# IndexError: list index out of range

Peter Otten __peter__ at web.de
Tue Dec 13 04:15:03 EST 2016

Elnaz wrote:

> hi
> i am begginer in python. I have written a code and given this error:
> IndexError: list index out of range
>
> In my program, I have h=32 bits input. i divide this 32 bits to 4*8 block
> and every 8-block is n. so n=0:7;(h=int(n/4)) I want to rotate 0 to 7 bits
> for 2 bits: 0,1,2,3,4,5,6,7--->2,3,4,5,6,7 Iwrite this code:
> def rottwo(self, X, n, r):
>         assert r >= 1
>         temp = [None]*n
>         for i in range(n-r) :
>             temp[i] = X[i+r]
>         for i in range(n-r,n) :
>             temp[i] = X[i-n+r]
>         return temp
> this function work correctly. but I also want to rotate 24 to 31 bits for
> 5 bits: 24,25,26,27,28,29,30,31-->29,30,31,24,25,26,27,28
>
> when I write this code:
> def rotfive(self, X, n, r):
>        assert r >= 1
>        temp = [None]*n
>        for i in range(n-r) :
>             temp[i+24] = X[i+3*n+r]
>        for i in range(n-r,n) :
>             temp[i+24] = X[i+2*n+r]
>        return temp
> beacase temp is of size n I cannot access index 3*n+i. index on the list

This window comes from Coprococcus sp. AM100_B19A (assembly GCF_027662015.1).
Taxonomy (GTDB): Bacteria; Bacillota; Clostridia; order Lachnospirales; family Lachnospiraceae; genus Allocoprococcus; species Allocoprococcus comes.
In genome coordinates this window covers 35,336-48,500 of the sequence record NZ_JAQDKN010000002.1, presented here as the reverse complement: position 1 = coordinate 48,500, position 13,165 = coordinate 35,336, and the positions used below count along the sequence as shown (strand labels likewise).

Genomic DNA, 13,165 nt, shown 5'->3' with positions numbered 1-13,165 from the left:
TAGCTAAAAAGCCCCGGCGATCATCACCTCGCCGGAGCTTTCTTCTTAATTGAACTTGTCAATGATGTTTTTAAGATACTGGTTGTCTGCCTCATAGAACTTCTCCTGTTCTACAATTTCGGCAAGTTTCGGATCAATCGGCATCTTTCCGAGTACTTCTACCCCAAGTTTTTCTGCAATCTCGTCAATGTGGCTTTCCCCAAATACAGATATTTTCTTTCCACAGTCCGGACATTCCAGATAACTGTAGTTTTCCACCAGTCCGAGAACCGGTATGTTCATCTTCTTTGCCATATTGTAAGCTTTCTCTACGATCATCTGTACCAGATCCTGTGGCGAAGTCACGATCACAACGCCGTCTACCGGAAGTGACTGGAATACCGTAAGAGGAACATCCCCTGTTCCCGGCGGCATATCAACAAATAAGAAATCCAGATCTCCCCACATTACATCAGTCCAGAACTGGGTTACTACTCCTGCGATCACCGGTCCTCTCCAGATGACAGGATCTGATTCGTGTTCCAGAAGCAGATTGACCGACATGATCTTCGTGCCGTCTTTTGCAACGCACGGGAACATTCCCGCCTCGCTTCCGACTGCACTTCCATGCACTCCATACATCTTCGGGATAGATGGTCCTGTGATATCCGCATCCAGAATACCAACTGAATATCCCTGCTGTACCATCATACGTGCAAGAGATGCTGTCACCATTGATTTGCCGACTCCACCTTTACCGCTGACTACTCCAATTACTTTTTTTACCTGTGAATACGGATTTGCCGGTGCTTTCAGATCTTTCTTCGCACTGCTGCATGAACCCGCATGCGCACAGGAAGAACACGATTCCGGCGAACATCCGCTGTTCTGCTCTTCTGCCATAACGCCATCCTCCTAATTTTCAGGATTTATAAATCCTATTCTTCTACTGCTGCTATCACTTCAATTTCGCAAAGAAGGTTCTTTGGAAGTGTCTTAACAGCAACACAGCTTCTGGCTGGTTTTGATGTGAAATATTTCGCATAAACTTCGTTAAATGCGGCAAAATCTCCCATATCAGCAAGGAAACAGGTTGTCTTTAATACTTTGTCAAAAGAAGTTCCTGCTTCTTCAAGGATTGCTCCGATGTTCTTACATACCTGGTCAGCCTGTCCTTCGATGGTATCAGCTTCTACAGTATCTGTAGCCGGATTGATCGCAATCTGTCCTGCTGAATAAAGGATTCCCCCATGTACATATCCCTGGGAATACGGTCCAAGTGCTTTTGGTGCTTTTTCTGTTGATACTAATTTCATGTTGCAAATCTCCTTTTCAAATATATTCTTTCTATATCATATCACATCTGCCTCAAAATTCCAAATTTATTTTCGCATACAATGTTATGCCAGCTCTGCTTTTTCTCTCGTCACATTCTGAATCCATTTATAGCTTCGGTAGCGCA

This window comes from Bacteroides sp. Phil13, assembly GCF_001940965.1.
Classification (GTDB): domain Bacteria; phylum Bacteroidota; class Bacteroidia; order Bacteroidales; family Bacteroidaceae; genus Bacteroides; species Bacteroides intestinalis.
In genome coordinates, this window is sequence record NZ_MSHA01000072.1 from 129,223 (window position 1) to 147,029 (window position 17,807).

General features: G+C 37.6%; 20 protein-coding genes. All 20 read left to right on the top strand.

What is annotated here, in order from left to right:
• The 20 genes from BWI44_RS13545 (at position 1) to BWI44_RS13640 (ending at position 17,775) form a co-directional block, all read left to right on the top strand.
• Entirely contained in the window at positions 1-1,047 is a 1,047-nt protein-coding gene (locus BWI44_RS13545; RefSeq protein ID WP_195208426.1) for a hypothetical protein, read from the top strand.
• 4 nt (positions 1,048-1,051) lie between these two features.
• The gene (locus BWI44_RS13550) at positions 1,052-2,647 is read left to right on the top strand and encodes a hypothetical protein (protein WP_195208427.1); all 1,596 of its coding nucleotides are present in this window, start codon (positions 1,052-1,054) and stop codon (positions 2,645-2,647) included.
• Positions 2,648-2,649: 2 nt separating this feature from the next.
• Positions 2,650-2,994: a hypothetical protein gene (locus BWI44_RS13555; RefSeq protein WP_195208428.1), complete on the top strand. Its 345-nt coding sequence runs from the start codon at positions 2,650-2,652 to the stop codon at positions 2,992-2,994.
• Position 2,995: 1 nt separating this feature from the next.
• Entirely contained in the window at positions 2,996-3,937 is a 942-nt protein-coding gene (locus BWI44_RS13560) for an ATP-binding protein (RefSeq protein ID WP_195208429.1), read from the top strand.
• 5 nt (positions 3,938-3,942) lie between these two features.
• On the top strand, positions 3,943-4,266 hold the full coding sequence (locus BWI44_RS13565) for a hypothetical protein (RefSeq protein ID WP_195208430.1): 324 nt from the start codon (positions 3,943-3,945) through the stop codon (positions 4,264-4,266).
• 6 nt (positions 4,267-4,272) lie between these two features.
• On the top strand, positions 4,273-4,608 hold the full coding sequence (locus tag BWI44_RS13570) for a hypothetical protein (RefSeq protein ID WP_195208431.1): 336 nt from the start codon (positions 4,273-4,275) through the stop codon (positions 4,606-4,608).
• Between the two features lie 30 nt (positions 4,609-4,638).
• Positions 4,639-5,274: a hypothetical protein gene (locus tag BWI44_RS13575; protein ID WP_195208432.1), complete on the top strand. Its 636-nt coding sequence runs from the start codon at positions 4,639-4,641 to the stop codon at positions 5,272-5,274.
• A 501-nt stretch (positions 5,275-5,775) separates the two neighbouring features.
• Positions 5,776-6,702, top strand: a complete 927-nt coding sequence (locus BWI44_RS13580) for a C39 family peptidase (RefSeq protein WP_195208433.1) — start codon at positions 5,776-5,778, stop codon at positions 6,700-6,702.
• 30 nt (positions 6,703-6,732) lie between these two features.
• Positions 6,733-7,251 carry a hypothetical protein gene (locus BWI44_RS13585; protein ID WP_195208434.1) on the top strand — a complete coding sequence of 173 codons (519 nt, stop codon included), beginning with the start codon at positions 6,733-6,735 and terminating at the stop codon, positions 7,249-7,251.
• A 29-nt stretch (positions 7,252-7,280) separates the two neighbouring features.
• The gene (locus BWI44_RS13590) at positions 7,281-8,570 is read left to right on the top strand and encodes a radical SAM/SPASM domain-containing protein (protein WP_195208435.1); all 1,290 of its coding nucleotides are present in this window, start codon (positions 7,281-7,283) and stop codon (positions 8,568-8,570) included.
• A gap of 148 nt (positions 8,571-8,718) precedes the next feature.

> temp should be less than equal to n-1 . I son't know how I must correct
> this!!!!!!!! Is there any one to help me?

I think you are making this harder than necessary. Python slices make
accessing parts of a list quite elegant:

>>> items
[0, 10, 20, 30, 40, 50, 60, 70, 80, 90]
>>> items[2:5]
[20, 30, 40]
>>> items[3:]
[30, 40, 50, 60, 70, 80, 90]

You can use this to implement a function that creates a rotated list with an
arbitrary offset:

>>> def rot(items, offset):
...     return items[offset:] + items[:offset]
...
>>> rot(items, 2)
[20, 30, 40, 50, 60, 70, 80, 90, 0, 10]
>>> rot(items, 7)
[70, 80, 90, 0, 10, 20, 30, 40, 50, 60]
>>> rot(items, -2)
[80, 90, 0, 10, 20, 30, 40, 50, 60, 70]

To rotate part of a list extract that part using slice notation, rotate it
and write it back:

>>> def rot_part(items, offset, start, stop):
...     items = list(items)
...     items[start:stop] = rot(items[start:stop], offset)
...     return items
...
>>> rot_part(range(32), 5, 24, 32)
[0, 1, 2, 3, 4, 5, 6, 7, 8, 9, 10, 11, 12, 13, 14, 15, 16, 17, 18, 19, 20,
21, 22, 23, 29, 30, 31, 24, 25, 26, 27, 28]

If you pass a list as the first argument

items = list(items)

makes of copy of the list, but it will also convert an arbitrary iterable to
a list. That's why I can pass the range object.